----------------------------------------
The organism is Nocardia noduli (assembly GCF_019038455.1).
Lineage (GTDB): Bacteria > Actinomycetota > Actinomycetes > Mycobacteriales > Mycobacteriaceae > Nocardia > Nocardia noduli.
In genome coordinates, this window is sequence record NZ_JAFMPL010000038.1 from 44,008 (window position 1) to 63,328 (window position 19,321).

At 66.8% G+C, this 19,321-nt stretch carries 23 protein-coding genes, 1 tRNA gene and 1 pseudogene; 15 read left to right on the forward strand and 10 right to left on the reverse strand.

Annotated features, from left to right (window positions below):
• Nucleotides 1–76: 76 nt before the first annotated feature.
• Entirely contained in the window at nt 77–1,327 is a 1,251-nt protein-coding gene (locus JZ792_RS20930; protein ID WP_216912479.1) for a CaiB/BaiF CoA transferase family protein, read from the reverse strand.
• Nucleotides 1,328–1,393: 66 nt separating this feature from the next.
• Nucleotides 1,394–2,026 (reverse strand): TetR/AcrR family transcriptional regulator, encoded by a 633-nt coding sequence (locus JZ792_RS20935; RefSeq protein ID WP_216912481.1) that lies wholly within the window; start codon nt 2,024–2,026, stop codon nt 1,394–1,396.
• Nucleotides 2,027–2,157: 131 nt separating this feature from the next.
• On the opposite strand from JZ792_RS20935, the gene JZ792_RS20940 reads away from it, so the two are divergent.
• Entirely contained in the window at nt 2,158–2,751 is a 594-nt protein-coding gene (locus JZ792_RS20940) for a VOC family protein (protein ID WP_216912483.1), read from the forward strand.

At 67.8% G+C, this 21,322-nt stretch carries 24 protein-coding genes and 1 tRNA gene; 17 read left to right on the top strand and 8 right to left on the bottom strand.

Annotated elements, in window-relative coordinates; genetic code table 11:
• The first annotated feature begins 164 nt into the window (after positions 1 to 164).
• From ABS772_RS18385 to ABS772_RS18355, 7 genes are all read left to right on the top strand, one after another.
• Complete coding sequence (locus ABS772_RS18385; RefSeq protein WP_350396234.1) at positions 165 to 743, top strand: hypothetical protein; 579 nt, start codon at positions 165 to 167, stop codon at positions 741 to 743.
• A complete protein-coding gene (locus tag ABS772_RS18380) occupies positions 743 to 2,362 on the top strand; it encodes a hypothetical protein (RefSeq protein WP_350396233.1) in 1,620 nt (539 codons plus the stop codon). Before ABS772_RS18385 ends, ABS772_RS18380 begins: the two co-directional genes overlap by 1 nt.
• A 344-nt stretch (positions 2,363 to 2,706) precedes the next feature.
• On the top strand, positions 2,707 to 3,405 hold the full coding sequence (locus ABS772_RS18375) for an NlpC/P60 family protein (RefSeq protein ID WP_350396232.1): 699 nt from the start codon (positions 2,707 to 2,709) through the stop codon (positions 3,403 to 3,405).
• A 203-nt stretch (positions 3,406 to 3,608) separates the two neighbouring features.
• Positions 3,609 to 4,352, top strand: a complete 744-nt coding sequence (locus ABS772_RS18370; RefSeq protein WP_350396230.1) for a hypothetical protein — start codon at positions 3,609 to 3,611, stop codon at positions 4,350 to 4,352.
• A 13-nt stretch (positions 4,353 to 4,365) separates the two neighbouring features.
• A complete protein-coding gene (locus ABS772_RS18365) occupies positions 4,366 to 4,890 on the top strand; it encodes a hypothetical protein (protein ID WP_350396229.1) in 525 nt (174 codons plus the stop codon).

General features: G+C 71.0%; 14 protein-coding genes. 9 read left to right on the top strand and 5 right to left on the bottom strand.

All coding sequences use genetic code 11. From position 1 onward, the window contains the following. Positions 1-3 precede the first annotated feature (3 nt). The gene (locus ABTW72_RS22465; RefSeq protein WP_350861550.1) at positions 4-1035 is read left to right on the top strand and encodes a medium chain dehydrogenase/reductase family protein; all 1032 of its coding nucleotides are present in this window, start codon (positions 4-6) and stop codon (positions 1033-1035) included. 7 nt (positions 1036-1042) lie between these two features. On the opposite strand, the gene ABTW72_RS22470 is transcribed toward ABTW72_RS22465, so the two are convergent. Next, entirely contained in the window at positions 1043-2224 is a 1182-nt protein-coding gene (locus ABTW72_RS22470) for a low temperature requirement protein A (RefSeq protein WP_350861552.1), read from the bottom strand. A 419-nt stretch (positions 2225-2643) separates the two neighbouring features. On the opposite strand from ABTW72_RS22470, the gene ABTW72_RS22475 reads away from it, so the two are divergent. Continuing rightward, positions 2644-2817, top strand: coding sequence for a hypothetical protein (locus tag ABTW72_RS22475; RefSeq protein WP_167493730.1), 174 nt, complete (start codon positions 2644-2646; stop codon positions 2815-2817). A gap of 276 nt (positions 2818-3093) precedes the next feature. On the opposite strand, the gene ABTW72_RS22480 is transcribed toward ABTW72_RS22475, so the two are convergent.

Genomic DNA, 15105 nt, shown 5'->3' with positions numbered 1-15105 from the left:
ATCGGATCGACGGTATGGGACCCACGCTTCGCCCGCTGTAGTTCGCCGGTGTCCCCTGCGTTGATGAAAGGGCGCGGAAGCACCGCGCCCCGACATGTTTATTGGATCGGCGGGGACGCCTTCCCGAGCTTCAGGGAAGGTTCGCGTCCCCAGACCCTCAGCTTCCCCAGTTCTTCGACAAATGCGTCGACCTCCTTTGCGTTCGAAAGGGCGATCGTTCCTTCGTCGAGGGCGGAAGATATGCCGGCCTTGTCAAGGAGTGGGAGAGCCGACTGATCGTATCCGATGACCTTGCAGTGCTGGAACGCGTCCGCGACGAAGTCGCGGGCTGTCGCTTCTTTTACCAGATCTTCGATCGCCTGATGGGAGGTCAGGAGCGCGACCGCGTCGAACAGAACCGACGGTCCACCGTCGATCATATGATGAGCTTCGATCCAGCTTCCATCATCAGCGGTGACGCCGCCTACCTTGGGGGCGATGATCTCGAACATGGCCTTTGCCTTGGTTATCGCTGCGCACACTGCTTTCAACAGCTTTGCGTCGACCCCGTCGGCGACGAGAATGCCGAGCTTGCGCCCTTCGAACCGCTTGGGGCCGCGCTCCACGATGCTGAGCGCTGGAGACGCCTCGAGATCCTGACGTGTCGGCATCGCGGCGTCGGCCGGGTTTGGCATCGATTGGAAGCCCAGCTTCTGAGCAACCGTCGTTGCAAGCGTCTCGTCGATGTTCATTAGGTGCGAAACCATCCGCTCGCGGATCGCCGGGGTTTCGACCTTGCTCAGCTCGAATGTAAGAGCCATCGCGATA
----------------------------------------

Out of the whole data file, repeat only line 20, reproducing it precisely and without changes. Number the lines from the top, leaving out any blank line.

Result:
• On the top strand, positions 2,707 to 3,405 hold the full coding sequence (locus ABS772_RS18375) for an NlpC/P60 family protein (RefSeq protein ID WP_350396232.1): 699 nt from the start codon (positions 2,707 to 2,709) through the stop codon (positions 3,403 to 3,405).